Unfortunately in Bahrain, a citizen in most situations must sponsor a foreigner to come into the country. This sponsorship means nothing less that legal guardianship of the sponsored person. Therefore, the only way to absolve oneself off this responsibility is to either cancel the sponsorship and ask the foreigner to leave the country, or someone else has to step in by transferring that responsibility. That is exactly what I understand Hijris to have done, but in the absence of good will and the relationship turning sour, especially as Amor has stacked up debts and was blasÃƒÂ© about her responsibilities – she somehow moved from the rented villa to another one at the prestigious Amwaj Islands at a considerably higher rent while the lease on the first accommodation was still current and paid for – got Hijris to the end of his tether. He reported the unauthorised removal of equipment, the owed money and their illegal stay in Bahrain to the police.
The police called her in for questioning and did their thing which ultimately resulted in her being imprisoned together with her 21-year-old daughter who had some responsibility toward the removal of equipment and over-staying the visa etc.
I have spoken to a person authorised by the South African Embassy in Riyadh who corroborated all of the above; she further confirmed that the “report” posted on mideastyouth.com and now replicated on Amor’s own blog was full of lies and fabrications.
As a parent, I was acutely distressed that Amor said that her son was left alone at home for four days without any knowledge of his mother and sister’s whereabouts. It looks like that too was a lie; a British Embassy officer took him in to her home on the same day Amor and her daughter were imprisoned and was looked after throughout their incarceration.
I wouldn’t make excuses for the way they were purportedly treated in jail. I know that we have a long road to tread in human rights in this country, and I know that the human rights societies are involved in trying to better the jail situation in Bahrain and how police and other officials treat inmates, so I shall give them the benefit of the doubt in that, but judging by the other untruths permeating the published story above, I would take what they say there with a pinch of salt.
I also have no doubt that injustices do happen against immigrant labour. I also know the preferential treatment some sectors of society get in various situations, but a person like Amor “championing” migrant labourers and calling herself now a human rights activist is a bit rich. I suggest that she has thrown this in for nothing more than a convenient red herring and for garnering more sympathy for fleecing mugs out of their hard earned cash, especially as the post referred to above provides bank accounts in which she is the legal signatory.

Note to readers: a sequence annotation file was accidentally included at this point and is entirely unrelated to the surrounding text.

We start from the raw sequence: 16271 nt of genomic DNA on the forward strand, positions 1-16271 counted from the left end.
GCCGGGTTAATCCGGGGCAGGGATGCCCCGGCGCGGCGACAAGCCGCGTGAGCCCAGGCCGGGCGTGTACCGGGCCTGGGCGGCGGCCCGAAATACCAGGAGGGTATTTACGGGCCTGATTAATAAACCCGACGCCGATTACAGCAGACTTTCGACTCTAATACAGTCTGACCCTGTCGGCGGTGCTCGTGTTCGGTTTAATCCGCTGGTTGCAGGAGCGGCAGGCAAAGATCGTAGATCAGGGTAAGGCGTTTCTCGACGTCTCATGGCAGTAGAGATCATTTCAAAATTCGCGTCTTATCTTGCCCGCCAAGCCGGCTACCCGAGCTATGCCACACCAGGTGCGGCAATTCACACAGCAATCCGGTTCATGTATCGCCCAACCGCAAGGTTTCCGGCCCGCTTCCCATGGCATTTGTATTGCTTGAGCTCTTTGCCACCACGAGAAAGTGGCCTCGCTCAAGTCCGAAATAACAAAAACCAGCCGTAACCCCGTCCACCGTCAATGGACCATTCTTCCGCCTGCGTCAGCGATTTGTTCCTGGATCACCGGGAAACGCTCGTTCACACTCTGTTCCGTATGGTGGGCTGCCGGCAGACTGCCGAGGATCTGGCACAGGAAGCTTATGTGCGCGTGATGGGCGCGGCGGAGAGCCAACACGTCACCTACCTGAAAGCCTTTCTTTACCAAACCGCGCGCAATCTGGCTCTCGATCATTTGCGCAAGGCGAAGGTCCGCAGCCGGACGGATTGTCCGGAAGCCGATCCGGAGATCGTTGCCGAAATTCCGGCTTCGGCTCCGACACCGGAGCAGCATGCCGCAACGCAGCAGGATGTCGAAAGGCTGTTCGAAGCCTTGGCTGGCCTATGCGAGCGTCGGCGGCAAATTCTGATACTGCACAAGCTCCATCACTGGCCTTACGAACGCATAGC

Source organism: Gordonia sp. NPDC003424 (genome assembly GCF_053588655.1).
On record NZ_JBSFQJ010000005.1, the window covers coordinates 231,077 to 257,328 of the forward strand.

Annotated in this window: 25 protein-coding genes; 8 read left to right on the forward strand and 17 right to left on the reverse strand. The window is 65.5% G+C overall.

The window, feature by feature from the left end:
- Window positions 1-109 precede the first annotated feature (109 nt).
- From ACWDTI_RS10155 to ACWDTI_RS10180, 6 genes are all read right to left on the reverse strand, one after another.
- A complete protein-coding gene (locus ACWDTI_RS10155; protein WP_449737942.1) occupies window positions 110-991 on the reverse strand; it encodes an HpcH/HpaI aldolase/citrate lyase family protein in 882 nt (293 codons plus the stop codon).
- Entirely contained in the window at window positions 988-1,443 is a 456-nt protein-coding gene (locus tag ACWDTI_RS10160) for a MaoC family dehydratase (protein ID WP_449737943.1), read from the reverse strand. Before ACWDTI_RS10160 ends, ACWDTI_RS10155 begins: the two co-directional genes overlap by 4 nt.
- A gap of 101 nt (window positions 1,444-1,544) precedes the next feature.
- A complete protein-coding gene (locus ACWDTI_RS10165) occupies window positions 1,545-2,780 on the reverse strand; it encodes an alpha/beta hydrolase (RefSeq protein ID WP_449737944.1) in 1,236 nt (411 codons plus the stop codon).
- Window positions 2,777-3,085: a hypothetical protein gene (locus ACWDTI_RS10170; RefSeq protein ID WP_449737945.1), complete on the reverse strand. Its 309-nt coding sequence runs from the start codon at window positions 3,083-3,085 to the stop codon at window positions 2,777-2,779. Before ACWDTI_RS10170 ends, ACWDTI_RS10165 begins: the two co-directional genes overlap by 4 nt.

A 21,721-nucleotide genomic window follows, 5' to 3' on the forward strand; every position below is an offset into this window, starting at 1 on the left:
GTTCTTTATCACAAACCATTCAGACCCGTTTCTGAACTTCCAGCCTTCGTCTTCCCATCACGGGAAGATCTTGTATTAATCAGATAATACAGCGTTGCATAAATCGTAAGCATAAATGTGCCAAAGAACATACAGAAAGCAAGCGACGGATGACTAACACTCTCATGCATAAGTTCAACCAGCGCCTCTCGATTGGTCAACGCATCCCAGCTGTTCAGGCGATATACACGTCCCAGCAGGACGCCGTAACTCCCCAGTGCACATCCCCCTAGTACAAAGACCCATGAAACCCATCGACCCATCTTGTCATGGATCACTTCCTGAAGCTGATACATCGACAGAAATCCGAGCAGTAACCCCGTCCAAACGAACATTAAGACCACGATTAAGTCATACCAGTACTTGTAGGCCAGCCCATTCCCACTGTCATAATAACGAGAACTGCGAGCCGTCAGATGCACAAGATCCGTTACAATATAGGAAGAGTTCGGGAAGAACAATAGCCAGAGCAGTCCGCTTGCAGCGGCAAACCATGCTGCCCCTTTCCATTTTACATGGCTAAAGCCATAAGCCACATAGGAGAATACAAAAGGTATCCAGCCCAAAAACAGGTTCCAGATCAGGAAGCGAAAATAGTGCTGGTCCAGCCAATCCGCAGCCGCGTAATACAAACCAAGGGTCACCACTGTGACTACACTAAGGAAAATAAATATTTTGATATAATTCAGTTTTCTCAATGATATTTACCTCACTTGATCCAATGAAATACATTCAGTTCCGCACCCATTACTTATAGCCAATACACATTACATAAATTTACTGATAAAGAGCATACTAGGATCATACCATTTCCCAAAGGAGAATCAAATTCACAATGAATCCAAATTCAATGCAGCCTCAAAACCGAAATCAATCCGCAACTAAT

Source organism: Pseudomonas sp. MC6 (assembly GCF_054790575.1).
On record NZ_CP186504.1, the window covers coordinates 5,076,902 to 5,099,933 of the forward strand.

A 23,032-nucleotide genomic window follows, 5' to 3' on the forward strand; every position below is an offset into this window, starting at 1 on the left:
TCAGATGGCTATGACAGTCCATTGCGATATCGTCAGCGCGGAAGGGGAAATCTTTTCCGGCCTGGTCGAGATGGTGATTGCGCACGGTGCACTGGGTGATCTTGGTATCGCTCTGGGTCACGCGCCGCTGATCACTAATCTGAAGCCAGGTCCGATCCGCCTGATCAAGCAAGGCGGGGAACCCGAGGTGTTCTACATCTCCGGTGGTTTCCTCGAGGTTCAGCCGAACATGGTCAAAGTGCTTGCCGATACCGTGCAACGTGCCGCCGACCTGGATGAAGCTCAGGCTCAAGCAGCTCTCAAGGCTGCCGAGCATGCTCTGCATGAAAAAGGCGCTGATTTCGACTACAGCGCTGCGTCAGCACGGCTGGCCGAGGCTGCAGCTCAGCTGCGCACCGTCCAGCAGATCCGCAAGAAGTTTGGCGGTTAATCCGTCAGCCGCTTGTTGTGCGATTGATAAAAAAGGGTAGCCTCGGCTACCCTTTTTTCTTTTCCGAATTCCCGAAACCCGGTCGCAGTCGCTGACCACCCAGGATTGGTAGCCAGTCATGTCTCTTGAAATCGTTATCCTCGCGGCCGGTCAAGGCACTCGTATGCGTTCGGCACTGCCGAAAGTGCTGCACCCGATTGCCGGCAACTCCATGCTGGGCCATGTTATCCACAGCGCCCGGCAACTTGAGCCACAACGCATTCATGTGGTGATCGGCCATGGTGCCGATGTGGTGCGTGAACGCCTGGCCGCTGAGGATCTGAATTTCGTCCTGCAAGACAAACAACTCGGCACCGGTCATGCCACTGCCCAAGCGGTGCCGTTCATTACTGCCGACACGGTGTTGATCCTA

This was a weird episode. When I got the link originally from a friend and read the post I was infuriated and was ready to rip Hijris another hole, probably several! I was determined to get to the bottom of this simply because I do not like such injustices and usury to go unnoticed and for their perpetrators to be brought to justice. At best these kind of situations really do affect the future prosperity of this county by sullying its people and business reputation.
After meeting with Hijris, looking over all the documentation he had in his support – and they appear to be solid, talking with a person who was liaising with the South African Embassy in Riyadh about this sad affair, and with one of Hijris’ business partners and others, I am now convinced that Amor Setter (to enunciate her name as it appears in her passport, rather than the pretentious Amour Elliott-Setter she chooses to use) is nothing more than a fraud.
Amor was given a lifeline by the naivety of Hijris. She could have used that immediately to better herself and put herself back in the black financially and professionally, but unfortunately her self-delusions have once again gotten the better of her.
The moral of the story is this: business partnership needs much more diligence than even marriage, it pays to invest time in the relationship before you consummate it. And let’s not just rally behind whoever claims to be a “human rights activist” just because they say so. Ask for the proof first.